Take action to avoid a devious new phishing scam

Take action to avoid a devious new phishing scam

Another day, another scam. And this is a sneaky one.

Cyber criminals are getting smarter. This recent malware threat is unusually smart. It impersonates a highly trusted brand name to get a foot in the door.

Targets receive a convincing looking email that appears to come from a widely used e-signature platform.

Attached to the email is a blank image that’s loaded with empty svg files, which are carefully encoded inside an HTML file attachment (stay with us here).

In short, it’s very clever and it’s tricking its way past a lot of security software.

That puts businesses like yours at risk. Because code within the image sends people to a malicious URL.

Open the attachment and you could unwittingly install malware onto your device – or even your network – which risks exposing your data and leaving you open to a ransomware attack.

Recently, there’s been a wave of HTML attachment attacks on small and medium sized businesses, so it’s clear that companies need to take action to stay ahead of the criminals.

If you use software to sign documents electronically, double-check that emails are genuine before opening any attachments.

There’s a reason why the criminals have chosen to impersonate a trusted name.

Taking things a step further, you could block all emails with this type of attachment, to prevent employees from being exposed to scam emails in the first place.

If you’d like any further advice, or help implementing extra security measures, get in touch.

Published with permission from Your Tech Updates.

When did you last have a health check?

When did you last have a health check?

How’s the January health kick going?

Lots of us take our health seriously – once a year, anyway – and it’s good to spend time thinking about whether you’ve been looking after yourself (and better still, doing something about it).

Your doctor would probably like to see you once a year for a health check, just to pick up any small problems and stop them getting worse.

It’s exactly the same principle with your technology.

So why not book in for an IT check-up, to make sure everything’s in great shape for the journey ahead?

You do this for yourself, you do it for your car, and it’s a good plan to think the same way about your workplace tech. Because it might have to work pretty hard in the year to come.

Getting everything checked out now will pay dividends later.

We’ll help to pick up any minor-but-urgent fixes that could help prevent a disastrous breakdown in a few months’ time. Sometimes a simple software update will speed things up dramatically – which means less time watching the egg timer!  

If there are bigger, but non-urgent jobs that you can safely leave for another day, we’ll tell you that too.

And if you’re all good to go, you can carry on with confidence.

It may even be a great time to think about new technology and prioritize your IT projects. Do you know what you need to prepare for if you want your system to develop as your business grows? That could be something as simple as switching to cloud storage, or it could be a larger project, such as digital transformation.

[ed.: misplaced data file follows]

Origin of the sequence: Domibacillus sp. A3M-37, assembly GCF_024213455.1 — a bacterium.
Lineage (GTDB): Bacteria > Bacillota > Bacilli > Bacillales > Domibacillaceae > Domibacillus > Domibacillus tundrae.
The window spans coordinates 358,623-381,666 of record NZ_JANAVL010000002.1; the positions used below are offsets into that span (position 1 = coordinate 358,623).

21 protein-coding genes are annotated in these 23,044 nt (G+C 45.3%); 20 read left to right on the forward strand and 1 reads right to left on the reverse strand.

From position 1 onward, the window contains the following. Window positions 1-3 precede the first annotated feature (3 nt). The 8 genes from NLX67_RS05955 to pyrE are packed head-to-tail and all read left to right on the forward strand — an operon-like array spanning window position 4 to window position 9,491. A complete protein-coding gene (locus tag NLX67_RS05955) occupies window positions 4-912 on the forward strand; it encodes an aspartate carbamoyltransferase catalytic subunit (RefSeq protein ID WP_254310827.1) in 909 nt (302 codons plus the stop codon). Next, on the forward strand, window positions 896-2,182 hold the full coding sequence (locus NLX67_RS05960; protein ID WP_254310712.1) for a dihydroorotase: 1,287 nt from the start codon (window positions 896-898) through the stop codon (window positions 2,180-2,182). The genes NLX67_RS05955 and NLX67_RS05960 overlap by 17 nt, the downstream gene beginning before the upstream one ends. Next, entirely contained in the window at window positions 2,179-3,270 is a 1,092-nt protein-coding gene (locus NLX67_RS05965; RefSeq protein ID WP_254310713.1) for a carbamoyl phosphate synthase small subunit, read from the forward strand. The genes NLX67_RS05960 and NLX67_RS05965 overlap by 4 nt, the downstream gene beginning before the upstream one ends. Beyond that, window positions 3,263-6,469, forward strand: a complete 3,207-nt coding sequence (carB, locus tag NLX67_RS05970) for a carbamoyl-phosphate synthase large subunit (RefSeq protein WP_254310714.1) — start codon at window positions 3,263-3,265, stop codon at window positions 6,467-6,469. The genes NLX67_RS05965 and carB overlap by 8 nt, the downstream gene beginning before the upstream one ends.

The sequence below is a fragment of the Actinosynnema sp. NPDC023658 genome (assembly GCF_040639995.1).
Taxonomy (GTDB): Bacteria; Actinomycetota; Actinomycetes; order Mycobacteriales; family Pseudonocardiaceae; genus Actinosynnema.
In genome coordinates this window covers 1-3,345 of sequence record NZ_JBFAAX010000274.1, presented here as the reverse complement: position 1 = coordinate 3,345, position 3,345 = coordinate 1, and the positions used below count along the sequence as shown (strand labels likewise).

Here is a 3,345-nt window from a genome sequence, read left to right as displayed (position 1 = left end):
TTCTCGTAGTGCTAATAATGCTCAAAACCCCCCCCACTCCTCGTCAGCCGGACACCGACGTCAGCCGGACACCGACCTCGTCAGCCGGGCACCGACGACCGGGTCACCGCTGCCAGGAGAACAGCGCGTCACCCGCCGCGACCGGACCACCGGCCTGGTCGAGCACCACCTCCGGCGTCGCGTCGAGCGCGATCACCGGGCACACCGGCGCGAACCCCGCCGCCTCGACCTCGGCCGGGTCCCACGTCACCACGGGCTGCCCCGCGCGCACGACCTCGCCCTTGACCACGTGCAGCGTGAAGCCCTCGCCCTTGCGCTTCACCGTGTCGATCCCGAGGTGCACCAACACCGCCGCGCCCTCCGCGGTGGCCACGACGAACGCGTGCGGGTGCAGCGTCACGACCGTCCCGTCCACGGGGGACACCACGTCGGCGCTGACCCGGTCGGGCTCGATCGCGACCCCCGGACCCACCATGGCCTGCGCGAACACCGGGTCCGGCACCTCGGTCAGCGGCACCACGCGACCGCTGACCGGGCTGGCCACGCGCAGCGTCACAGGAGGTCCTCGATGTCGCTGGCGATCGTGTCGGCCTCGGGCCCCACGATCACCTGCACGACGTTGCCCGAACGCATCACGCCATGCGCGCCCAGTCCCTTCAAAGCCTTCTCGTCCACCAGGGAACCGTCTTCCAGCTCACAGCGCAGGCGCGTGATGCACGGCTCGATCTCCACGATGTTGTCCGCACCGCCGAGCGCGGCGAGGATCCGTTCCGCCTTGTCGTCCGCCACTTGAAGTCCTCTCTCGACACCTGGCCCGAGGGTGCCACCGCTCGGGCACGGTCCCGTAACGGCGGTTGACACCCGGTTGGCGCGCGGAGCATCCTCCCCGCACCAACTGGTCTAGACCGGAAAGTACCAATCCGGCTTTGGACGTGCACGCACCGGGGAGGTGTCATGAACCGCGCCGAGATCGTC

Our experts carry out top-to-toe IT health checks for all kinds of businesses, and we’ll give you honest, jargon-free advice on the best solutions for a trouble-free tech set-up.

To book your check-up, get in touch.

Published with permission from Your Tech Updates.

Are your younger employees experiencing ‘tech shame’?

Are your younger employees experiencing ‘tech shame’?

It seems that Gen Z and even some Millennial employees are less tech savvy than many employers might expect. It’s an assumption that’s leading to a sense of ‘tech shame’.

Younger workers may have grown up using Snapchat, TikTok and Minecraft, but they’re not always equipped with the skills they need to adapt to the workplace.

A recent study has found that one in five employees aged 18 to 29 feel judged when they encounter technical issues at work. That’s compared to just one in 25 employees aged 40 or over.

The solution may lie in providing better training, not just for younger colleagues and first-jobbers, but for the whole team. Some Gen Z workers may have started their careers during the pandemic. That means they will never have experienced anything other than a digital working environment. Especially if they work remotely or in a hybrid role.

As well as fixing any skill gaps there may be, whole-team training can provide a much-needed confidence boost for young employees.

Another consideration is the provision of tools and devices your team has access to – especially if they’re working remotely.

Younger workers with less available income to spend on home office equipment may be less likely to speak up if they’re struggling.

Simply checking in with employees – particularly if they’re not in the office – can make a big difference to their engagement, productivity, and confidence. If there are any issues, big or small, find a way to put them right, and you’ll notice a positive shift in the whole business.

If you’d like any advice about tech shame or help with training, boosting efficiency or sourcing equipment, we’re here when you need us. Just get in touch.

Published with permission from Your Tech Updates.

A little trust can go a long way

A little trust can go a long way

Countless employers still don’t trust their people to do their best work unless they’re physically in the office. But while managers may be struggling to adjust to our new hybrid world, this perception is a long way from the truth.